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Department of Natural Resources v. 5 Star Feedlot, Inc.

2021 CO 27. No. 19SC986. CRS §§ 33-6-109(1) and -110(1)—CRS §§ 33-2-104(3) and -105(4)—Voluntary Act (Actus Reus)—“Take” Protected Wildlife.

May 4, 2021


The Supreme Court held that when the State brings a civil action pursuant to CRS § 33-6-110(1) to recover the value of wildlife that has allegedly been taken, it must prove by a preponderance of the evidence all the elements necessary for a conviction under a predicate statutory provision that makes it unlawful to take protected wildlife. Here, the State alleged that 5 Star Feedlot, Inc. (5 Star) violated three such statutory provisions. The Court therefore concluded that the State was required to prove that 5 Star performed the voluntary act proscribed by those taking statutory provisions (the actus reus). Consequently, the State had to prove that 5 Star, consciously and as a result of effort or determination, performed a voluntary act by which it killed or otherwise acquired possession of or control over the fish in question without authorization.

The only evidence presented by the State of a voluntary act performed by 5 Star was the lawful, years-long operation of wastewater containment ponds. But the lawful, longstanding operation of such ponds wasn’t an act through which 5 Star killed or otherwise acquired possession of or control over the fish. Rather, as the State admitted in its complaint, the discharge from one of 5 Star’s wastewater containment ponds led to the fish’s destruction. That discharge, however, was triggered by an act of God—a once-in-a-half-century rainstorm—not an act voluntarily performed by 5 Star. Because the State failed to formally allege or prevent proof that 5 Star’s lawful, years-long operation of wastewater containment ponds killed or otherwise acquired possession of or control over the fish, it could not satisfy the voluntary act or actus reus requirement of the taking statutory provisions.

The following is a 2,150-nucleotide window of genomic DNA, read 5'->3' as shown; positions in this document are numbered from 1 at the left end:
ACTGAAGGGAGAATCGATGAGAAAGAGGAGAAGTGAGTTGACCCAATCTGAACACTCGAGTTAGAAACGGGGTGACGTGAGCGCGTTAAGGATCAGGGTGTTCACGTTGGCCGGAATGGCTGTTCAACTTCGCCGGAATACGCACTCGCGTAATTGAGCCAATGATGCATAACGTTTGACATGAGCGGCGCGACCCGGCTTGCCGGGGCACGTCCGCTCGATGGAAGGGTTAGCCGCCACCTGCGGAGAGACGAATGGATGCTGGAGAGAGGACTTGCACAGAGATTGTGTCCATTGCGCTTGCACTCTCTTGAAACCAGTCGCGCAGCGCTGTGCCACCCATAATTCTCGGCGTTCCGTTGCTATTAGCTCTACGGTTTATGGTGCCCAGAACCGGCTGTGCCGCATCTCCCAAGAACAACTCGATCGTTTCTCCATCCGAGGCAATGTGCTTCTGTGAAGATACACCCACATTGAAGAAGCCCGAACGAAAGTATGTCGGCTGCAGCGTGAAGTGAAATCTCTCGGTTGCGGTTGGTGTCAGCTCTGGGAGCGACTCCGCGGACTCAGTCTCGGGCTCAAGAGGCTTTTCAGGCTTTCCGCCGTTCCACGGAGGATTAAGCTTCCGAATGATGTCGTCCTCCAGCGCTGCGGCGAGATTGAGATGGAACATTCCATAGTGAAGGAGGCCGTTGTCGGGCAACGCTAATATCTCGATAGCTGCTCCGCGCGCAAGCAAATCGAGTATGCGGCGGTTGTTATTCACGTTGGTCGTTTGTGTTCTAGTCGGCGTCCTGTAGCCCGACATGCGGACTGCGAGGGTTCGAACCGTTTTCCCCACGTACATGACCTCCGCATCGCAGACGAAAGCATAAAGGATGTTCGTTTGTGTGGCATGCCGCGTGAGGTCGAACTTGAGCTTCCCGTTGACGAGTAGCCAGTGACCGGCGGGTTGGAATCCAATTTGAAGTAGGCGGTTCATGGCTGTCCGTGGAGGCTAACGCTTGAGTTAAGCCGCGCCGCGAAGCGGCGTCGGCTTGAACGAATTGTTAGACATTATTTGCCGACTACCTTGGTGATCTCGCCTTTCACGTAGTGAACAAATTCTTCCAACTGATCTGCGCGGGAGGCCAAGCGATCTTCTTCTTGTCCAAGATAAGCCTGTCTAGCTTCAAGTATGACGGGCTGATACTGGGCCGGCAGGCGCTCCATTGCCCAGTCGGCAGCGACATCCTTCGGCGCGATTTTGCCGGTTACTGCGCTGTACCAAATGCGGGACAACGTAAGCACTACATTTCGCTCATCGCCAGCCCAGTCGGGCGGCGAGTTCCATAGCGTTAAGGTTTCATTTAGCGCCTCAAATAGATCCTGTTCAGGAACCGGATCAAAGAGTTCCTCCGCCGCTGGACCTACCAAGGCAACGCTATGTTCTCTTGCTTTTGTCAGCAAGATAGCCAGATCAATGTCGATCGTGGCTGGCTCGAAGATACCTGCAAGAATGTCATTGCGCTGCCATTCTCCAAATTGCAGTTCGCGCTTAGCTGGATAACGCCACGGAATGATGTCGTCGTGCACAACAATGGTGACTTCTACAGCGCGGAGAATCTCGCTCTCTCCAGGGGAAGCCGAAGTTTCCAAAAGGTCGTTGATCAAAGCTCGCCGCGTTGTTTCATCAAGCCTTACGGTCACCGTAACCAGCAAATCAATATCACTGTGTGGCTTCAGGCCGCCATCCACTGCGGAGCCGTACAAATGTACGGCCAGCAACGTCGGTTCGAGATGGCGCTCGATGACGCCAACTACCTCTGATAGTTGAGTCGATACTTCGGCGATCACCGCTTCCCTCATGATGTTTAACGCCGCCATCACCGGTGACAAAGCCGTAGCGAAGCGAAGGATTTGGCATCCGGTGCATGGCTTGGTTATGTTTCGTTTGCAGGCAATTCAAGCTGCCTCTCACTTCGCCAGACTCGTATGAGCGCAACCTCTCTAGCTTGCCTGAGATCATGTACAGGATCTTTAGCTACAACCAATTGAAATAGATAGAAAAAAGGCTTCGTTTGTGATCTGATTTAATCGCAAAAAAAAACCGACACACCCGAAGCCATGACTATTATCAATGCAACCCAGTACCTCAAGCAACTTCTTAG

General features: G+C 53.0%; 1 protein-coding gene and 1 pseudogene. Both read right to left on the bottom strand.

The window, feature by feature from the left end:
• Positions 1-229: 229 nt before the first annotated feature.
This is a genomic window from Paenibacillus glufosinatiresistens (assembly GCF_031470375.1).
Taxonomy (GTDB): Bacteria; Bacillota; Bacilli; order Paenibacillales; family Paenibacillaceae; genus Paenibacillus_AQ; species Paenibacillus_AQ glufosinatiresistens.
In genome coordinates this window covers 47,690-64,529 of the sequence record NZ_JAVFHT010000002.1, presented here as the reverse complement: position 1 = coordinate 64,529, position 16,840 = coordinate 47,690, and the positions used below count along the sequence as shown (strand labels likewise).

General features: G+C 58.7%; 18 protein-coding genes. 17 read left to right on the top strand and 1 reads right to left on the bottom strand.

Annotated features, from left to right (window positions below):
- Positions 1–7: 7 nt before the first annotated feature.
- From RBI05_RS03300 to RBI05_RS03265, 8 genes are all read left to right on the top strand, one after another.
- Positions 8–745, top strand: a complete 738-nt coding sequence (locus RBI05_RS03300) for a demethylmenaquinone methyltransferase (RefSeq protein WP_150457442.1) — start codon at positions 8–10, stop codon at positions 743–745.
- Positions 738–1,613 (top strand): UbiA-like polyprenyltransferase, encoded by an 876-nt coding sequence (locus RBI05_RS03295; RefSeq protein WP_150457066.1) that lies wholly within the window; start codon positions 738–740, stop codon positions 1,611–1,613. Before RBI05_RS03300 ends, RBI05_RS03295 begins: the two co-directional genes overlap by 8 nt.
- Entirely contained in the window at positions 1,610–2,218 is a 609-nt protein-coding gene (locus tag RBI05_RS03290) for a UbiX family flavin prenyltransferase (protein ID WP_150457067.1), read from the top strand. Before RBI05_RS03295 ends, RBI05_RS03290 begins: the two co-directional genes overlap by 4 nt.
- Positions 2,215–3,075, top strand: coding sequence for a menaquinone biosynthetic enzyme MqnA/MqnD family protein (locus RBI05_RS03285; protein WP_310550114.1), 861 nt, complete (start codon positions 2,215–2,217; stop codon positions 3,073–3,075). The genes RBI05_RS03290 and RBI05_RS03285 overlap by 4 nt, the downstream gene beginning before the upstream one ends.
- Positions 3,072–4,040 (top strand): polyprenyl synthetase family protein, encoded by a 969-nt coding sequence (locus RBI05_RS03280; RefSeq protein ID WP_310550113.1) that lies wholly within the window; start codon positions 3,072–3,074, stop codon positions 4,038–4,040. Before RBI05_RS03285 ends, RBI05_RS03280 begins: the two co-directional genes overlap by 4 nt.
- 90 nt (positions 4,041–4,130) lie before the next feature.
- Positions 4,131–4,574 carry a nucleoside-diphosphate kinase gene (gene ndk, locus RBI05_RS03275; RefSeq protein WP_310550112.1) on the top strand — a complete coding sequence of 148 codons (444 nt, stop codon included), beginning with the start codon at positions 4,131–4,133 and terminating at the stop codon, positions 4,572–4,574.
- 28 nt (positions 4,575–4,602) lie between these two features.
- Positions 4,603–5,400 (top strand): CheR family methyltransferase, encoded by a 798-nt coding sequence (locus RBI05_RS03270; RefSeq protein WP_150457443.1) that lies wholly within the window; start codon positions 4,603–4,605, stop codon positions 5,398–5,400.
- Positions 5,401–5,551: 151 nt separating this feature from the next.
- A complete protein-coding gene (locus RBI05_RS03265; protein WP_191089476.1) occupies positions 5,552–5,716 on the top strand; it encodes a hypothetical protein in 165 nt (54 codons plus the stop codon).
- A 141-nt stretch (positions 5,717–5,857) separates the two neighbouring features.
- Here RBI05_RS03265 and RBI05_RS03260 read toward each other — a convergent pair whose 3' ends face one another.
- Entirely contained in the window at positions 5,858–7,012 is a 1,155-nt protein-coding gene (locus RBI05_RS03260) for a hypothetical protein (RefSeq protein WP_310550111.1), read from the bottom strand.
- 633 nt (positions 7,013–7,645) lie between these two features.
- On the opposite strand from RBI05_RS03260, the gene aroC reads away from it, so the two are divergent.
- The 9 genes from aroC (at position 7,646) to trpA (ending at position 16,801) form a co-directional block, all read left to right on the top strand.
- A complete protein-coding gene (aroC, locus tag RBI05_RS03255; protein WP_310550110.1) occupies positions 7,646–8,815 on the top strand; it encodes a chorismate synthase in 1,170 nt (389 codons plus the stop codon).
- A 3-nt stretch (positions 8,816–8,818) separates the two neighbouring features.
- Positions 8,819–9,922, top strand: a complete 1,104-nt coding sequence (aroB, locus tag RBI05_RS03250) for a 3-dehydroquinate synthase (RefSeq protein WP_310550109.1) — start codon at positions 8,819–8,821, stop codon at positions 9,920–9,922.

Hence, the Court of Appeals correctly concluded that the district court erred both in entering summary judgment against 5 Star and in denying 5 Star’s cross-motion. Accordingly, the Court of Appeals’ judgment was affirmed, albeit on narrower grounds, and the case was remanded with instructions to return the case to the district court for entry of judgment in 5 Star’s favor.

 

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